The month of September was quite busy, with seven papers, spanning (hyper)graphs, proofs, probability distributions, and sampling.

**Better Sum Estimation via Weighted Sampling**, by Lorenzo Beretta and Jakub Tětek (arXiv). This paper considers the following question: “given a large universe of items, each with an unknown weight, estimate the total weight to a multiplicative \(1\pm \varepsilon\).” The key is in the type of access you have to those items: here, the authors consider the setting where items can be sampled proportionally to their unknown weights, and show improved bounds on the sample/query complexity in this model. And there something for everyone: they also discuss connections to edge estimation in graphs (assuming random edge queries) and to distribution testing (specifically, in the “dual” or “probability-revealing” models of Canonne–Rubinfeld and Onak–Sun).

This gives us an easy segue to distribution testing, which is the focus of the next two papers.

**As Easy as ABC: Adaptive Binning Coincidence Test for Uniformity Testing**, by Sudeep Salgia, Qing Zhao, and Lang Tong (arXiv). Most of the work in distribution testing (from the computer science community) focuses on discrete probability distributions, for several reasons. Including a technical one: total variation distance is rather fickle with continuous distributions, unless one makes some assumption on the unknown distribution. This paper does exactly this: assuming the unknown distribution has a Lipschitz density function, it shows how to test uniformity by adaptively discretizing the domain, achieving (near) sample complexity.

**Exploring the Gap between Tolerant and Non-tolerant Distribution Testing,** by Sourav Chakraborty, Eldar Fischer, Arijit Ghosh, Gopinath Mishra, and Sayantan Sen (arXiv). It is known that tolerant testing of distributions can be much harder than “standard” testing – for instance, for identity testing, the sample complexity can blow up by nearly a quadratic factor, from \(\sqrt{n}\) to \(\frac{n}{\log n}\)! But is it the worse that can happen, in general, for other properties? This work explores this question, and answers it in some notable cases of interest, such as for label-invariant (symmetric) properties.

And now, onto graphs!

**Approximating the Arboricity in Sublinear Time**, by Talya Eden, Saleet Mossel, and Dana Ron (arXiv). The arboricity of a graph is the minimal number of spanning forests required to cover all its edges. Many graph algorithms, especially sublinear-time ones, can be parameterized by this quantity: which is very useful, but what do you do if you don’t know the arboricity of your graph? Well, then you estimate it. Which this paper shows how to do efficiently, given degree and neighbor queries. Moreover, the bound they obtain — \(\tilde{O}(n/\alpha)\) queries to obtain a constant-factor approximation of the unknown arboricity \(\alpha\) — is optimal, up to logarithmic factors in the number of vertices \(n\).

**Sampling Multiple Nodes in Large Networks: Beyond Random Walks,** by Omri Ben-Eliezer, Talya Eden, Joel Oren, and Dimitris Fotakis (arXiv). Another thing which one typically wants to do with very large graphs is *sample nodes* from them, either uniformly or according to some prescribed distribution. This is a core building block in many other algorithms; unfortunately, approaches to do so via random walks will typically require a number of queries scaling with the mixing time \(t_{\rm mix}(G)\) of the graph \(G\), which might be very small for nicely expanding graphs, but not so great in many practical settings. This paper proposes and experimentally evaluates a different algorithm which bypasses this linear dependence on \(t_{\rm mix}(G)\), by first going through a random-walk-based “learning” phase (learn something about the structure of the graph) before using this learned structure to perform faster sampling, focusing on small connected components.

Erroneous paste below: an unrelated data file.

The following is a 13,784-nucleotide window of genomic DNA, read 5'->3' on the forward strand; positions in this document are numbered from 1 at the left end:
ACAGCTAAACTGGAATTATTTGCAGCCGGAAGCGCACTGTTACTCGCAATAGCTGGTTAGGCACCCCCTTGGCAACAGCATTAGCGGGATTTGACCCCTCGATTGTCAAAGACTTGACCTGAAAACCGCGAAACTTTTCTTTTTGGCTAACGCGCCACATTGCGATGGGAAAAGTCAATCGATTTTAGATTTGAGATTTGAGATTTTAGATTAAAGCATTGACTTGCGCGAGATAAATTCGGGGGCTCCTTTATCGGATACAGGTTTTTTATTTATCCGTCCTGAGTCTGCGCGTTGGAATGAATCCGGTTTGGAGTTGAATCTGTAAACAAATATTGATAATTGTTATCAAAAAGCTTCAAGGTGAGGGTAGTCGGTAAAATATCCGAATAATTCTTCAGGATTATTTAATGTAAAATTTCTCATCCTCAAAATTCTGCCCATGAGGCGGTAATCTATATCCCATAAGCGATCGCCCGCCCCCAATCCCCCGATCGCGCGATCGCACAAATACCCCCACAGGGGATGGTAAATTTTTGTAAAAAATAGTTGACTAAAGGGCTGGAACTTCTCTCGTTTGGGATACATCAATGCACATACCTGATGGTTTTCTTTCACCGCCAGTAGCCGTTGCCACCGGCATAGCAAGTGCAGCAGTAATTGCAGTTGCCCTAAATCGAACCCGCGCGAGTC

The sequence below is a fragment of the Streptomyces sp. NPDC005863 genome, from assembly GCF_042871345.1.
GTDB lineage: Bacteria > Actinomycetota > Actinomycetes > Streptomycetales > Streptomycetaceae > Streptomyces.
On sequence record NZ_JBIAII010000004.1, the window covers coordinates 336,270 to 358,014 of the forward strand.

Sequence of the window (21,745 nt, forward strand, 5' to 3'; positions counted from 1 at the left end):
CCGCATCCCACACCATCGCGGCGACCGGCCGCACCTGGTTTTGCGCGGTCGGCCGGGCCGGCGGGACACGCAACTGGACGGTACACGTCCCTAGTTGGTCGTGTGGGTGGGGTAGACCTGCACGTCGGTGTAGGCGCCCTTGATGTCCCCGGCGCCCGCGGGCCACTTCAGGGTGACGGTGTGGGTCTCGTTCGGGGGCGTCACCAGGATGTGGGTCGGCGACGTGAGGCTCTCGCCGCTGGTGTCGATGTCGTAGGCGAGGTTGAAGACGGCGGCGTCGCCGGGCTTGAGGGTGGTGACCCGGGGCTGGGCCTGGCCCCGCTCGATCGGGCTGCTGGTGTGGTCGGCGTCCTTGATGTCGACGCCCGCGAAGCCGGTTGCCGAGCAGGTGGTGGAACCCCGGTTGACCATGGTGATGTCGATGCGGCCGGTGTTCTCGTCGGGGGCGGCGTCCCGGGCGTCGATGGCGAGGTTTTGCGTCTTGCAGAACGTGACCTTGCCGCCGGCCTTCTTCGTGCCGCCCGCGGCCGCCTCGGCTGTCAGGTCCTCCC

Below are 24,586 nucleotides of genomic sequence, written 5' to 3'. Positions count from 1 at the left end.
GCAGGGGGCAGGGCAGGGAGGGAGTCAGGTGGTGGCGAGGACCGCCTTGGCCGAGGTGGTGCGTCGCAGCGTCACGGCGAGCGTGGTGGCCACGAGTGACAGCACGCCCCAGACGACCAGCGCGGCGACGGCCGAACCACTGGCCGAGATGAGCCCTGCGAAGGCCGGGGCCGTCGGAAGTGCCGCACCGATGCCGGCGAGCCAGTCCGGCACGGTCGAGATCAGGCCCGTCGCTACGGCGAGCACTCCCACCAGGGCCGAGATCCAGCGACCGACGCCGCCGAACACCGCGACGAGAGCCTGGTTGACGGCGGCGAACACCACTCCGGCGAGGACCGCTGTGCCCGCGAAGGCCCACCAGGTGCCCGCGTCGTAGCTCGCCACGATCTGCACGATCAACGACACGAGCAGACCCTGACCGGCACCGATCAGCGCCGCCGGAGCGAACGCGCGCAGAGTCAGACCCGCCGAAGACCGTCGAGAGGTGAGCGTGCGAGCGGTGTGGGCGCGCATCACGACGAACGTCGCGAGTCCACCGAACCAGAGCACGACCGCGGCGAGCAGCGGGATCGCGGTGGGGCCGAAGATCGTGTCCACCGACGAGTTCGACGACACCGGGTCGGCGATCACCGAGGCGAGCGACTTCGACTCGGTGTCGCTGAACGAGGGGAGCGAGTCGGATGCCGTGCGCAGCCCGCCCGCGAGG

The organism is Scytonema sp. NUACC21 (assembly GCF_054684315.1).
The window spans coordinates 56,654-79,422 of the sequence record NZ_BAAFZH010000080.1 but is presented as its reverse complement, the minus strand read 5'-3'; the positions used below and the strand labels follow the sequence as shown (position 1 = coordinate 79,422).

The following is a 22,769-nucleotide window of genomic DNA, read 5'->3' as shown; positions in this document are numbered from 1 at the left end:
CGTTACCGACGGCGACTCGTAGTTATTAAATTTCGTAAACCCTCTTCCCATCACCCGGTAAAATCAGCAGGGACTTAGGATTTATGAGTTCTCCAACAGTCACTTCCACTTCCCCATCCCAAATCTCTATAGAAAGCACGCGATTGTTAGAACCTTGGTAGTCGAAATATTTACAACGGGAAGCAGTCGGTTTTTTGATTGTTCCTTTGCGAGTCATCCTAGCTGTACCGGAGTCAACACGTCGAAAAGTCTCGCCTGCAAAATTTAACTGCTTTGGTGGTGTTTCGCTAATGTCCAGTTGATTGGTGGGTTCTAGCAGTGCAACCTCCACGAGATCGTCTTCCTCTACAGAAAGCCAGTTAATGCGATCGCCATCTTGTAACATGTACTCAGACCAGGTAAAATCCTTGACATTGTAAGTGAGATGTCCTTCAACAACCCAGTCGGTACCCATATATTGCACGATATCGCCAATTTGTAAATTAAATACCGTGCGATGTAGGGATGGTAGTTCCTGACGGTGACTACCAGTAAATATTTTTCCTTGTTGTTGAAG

Why stop at graphs? *Hypergraphs*!

**Hypergraph regularity and random sampling,** by Felix Joos, Jaehoon Kim, Daniela Kühn, Deryk Osthus (arXiv). The main result in this paper is a hypergraph analogue of a result of Alon, Fischer, Newman and Shapira (for graphs), which roughly states that if a hypergraph satisfies some regularity condition, then so does with high probability a randomly sampled sub-hypergraph — and conversely. This in turn has direct implications to characterizing which hypergraph properties are testable: see the companion paper, *b*y the same authors.

(Note: this paper is a blast from the past, as the result it shows was originally established in the linked companion paper, from 2017; however, the authors split this paper in two this October, leading to this new, standalone paper.)

And, to conclude, Arthur, Merlin, and proofs:

**Sample-Based Proofs of Proximity,** by Guy Goldberg, Guy Rothblum (ECCC). Finally, consider the setting of interactive proofs of proximities (IPPs), where the prover is as usual computationally unbounded, but the verifier must run in sublinear time (à la property testing). This has received significant interest in the past years: but what if the verifier didn’t even get to make queries, but only got access to *uniformly random location*s of the input? These “SIPP” (Sample-based IPPs), and their non-interactive counterpart SAMPs (Sample-based Merlin-Arthur Proofs of Proximity) are the object of study of this paper, which it introduces and motivates in the context, for instance, of delegation of computation for sample-based algorithms.